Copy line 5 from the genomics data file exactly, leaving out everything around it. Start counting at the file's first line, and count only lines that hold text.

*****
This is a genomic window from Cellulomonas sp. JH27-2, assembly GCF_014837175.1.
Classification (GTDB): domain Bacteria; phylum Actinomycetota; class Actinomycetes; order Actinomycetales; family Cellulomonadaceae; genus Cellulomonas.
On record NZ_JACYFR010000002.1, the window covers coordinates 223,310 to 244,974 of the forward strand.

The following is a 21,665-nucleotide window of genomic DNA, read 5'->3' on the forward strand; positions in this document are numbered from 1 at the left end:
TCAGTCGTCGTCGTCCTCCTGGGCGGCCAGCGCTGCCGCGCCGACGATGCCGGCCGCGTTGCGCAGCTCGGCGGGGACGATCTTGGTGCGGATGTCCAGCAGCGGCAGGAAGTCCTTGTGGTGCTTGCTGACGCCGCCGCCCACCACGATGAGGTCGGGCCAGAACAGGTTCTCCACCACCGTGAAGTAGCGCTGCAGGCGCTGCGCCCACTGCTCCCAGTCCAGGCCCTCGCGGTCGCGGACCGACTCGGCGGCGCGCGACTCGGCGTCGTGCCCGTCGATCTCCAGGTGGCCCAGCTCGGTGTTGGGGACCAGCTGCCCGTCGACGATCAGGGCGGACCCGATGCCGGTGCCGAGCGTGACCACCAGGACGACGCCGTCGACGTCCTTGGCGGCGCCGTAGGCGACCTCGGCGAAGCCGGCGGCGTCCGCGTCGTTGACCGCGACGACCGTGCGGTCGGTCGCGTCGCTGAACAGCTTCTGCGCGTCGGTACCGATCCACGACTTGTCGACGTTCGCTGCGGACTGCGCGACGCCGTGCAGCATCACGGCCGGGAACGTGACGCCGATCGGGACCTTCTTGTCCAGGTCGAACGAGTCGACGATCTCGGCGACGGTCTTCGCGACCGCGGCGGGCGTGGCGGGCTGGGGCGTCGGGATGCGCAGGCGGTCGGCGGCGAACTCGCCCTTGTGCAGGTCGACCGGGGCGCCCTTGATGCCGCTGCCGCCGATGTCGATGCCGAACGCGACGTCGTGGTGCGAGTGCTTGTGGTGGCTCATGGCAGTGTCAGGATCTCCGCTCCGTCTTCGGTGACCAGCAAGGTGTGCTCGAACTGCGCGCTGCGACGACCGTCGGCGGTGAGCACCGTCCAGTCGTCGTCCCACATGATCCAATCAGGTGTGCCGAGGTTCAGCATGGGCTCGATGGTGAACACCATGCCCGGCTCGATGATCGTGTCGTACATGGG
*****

TCAGTCGTCGTCGTCCTCCTGGGCGGCCAGCGCTGCCGCGCCGACGATGCCGGCCGCGTTGCGCAGCTCGGCGGGGACGATCTTGGTGCGGATGTCCAGCAGCGGCAGGAAGTCCTTGTGGTGCTTGCTGACGCCGCCGCCCACCACGATGAGGTCGGGCCAGAACAGGTTCTCCACCACCGTGAAGTAGCGCTGCAGGCGCTGCGCCCACTGCTCCCAGTCCAGGCCCTCGCGGTCGCGGACCGACTCGGCGGCGCGCGACTCGGCGTCGTGCCCGTCGATCTCCAGGTGGCCCAGCTCGGTGTTGGGGACCAGCTGCCCGTCGACGATCAGGGCGGACCCGATGCCGGTGCCGAGCGTGACCACCAGGACGACGCCGTCGACGTCCTTGGCGGCGCCGTAGGCGACCTCGGCGAAGCCGGCGGCGTCCGCGTCGTTGACCGCGACGACCGTGCGGTCGGTCGCGTCGCTGAACAGCTTCTGCGCGTCGGTACCGATCCACGACTTGTCGACGTTCGCTGCGGACTGCGCGACGCCGTGCAGCATCACGGCCGGGAACGTGACGCCGATCGGGACCTTCTTGTCCAGGTCGAACGAGTCGACGATCTCGGCGACGGTCTTCGCGACCGCGGCGGGCGTGGCGGGCTGGGGCGTCGGGATGCGCAGGCGGTCGGCGGCGAACTCGCCCTTGTGCAGGTCGACCGGGGCGCCCTTGATGCCGCTGCCGCCGATGTCGATGCCGAACGCGACGTCGTGGTGCGAGTGCTTGTGGTGGCTCATGGCAGTGTCAGGATCTCCGCTCCGTCTTCGGTGACCAGCAAGGTGTGCTCGAACTGCGCGCTGCGACGACCGTCGGCGGTGAGCACCGTCCAGTCGTCGTCCCACATGATCCAATCAGGTGTGCCGAGGTTCAGCATGGGCTCGATGGTGAACACCATGCCCGGCTCGATGATCGTGTCGTACATGGG